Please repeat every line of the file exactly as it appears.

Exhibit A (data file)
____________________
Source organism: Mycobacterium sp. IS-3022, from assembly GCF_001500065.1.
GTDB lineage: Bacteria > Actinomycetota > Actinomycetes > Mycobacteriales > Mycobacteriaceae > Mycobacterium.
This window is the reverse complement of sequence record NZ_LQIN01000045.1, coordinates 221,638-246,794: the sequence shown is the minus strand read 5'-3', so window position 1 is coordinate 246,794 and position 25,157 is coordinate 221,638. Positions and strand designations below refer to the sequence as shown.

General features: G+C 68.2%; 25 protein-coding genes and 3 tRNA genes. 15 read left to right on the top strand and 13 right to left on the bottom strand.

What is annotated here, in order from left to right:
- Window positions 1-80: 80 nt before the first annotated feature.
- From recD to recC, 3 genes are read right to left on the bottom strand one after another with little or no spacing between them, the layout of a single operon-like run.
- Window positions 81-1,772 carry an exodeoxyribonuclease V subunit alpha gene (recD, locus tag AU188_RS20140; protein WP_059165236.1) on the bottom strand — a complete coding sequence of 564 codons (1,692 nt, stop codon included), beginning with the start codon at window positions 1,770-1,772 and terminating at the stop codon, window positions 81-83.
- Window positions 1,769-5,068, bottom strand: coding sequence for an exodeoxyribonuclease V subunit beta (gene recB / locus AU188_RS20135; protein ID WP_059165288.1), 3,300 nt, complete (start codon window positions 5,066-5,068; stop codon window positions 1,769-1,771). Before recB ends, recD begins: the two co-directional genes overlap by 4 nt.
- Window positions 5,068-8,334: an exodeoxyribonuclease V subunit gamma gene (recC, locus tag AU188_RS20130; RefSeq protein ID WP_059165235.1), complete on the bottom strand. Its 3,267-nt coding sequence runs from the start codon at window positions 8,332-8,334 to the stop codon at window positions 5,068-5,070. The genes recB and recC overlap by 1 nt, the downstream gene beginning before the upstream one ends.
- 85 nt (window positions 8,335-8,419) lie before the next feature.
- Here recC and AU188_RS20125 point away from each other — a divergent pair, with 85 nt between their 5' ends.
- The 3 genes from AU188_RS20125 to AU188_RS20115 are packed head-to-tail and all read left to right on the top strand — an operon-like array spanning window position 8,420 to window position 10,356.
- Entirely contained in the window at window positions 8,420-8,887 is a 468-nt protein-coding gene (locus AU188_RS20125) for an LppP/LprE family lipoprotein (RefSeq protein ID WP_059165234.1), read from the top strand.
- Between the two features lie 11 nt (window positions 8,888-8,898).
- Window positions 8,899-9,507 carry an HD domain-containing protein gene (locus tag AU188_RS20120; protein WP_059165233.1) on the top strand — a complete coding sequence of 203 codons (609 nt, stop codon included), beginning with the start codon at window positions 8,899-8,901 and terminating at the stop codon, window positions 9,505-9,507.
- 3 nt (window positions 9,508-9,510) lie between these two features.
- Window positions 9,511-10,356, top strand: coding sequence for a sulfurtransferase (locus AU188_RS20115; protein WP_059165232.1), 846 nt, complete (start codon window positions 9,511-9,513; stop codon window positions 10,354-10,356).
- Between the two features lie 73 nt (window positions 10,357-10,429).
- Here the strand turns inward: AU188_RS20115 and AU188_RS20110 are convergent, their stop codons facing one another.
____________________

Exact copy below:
Source organism: Mycobacterium sp. IS-3022, from assembly GCF_001500065.1.
GTDB lineage: Bacteria > Actinomycetota > Actinomycetes > Mycobacteriales > Mycobacteriaceae > Mycobacterium.
This window is the reverse complement of sequence record NZ_LQIN01000045.1, coordinates 221,638-246,794: the sequence shown is the minus strand read 5'-3', so window position 1 is coordinate 246,794 and position 25,157 is coordinate 221,638. Positions and strand designations below refer to the sequence as shown.

General features: G+C 68.2%; 25 protein-coding genes and 3 tRNA genes. 15 read left to right on the top strand and 13 right to left on the bottom strand.

What is annotated here, in order from left to right:
- Window positions 1-80: 80 nt before the first annotated feature.
- From recD to recC, 3 genes are read right to left on the bottom strand one after another with little or no spacing between them, the layout of a single operon-like run.
- Window positions 81-1,772 carry an exodeoxyribonuclease V subunit alpha gene (recD, locus tag AU188_RS20140; protein WP_059165236.1) on the bottom strand — a complete coding sequence of 564 codons (1,692 nt, stop codon included), beginning with the start codon at window positions 1,770-1,772 and terminating at the stop codon, window positions 81-83.
- Window positions 1,769-5,068, bottom strand: coding sequence for an exodeoxyribonuclease V subunit beta (gene recB / locus AU188_RS20135; protein ID WP_059165288.1), 3,300 nt, complete (start codon window positions 5,066-5,068; stop codon window positions 1,769-1,771). Before recB ends, recD begins: the two co-directional genes overlap by 4 nt.
- Window positions 5,068-8,334: an exodeoxyribonuclease V subunit gamma gene (recC, locus tag AU188_RS20130; RefSeq protein ID WP_059165235.1), complete on the bottom strand. Its 3,267-nt coding sequence runs from the start codon at window positions 8,332-8,334 to the stop codon at window positions 5,068-5,070. The genes recB and recC overlap by 1 nt, the downstream gene beginning before the upstream one ends.
- 85 nt (window positions 8,335-8,419) lie before the next feature.
- Here recC and AU188_RS20125 point away from each other — a divergent pair, with 85 nt between their 5' ends.
- The 3 genes from AU188_RS20125 to AU188_RS20115 are packed head-to-tail and all read left to right on the top strand — an operon-like array spanning window position 8,420 to window position 10,356.
- Entirely contained in the window at window positions 8,420-8,887 is a 468-nt protein-coding gene (locus AU188_RS20125) for an LppP/LprE family lipoprotein (RefSeq protein ID WP_059165234.1), read from the top strand.
- Between the two features lie 11 nt (window positions 8,888-8,898).
- Window positions 8,899-9,507 carry an HD domain-containing protein gene (locus tag AU188_RS20120; protein WP_059165233.1) on the top strand — a complete coding sequence of 203 codons (609 nt, stop codon included), beginning with the start codon at window positions 8,899-8,901 and terminating at the stop codon, window positions 9,505-9,507.
- 3 nt (window positions 9,508-9,510) lie between these two features.
- Window positions 9,511-10,356, top strand: coding sequence for a sulfurtransferase (locus AU188_RS20115; protein WP_059165232.1), 846 nt, complete (start codon window positions 9,511-9,513; stop codon window positions 10,354-10,356).
- Between the two features lie 73 nt (window positions 10,357-10,429).
- Here the strand turns inward: AU188_RS20115 and AU188_RS20110 are convergent, their stop codons facing one another.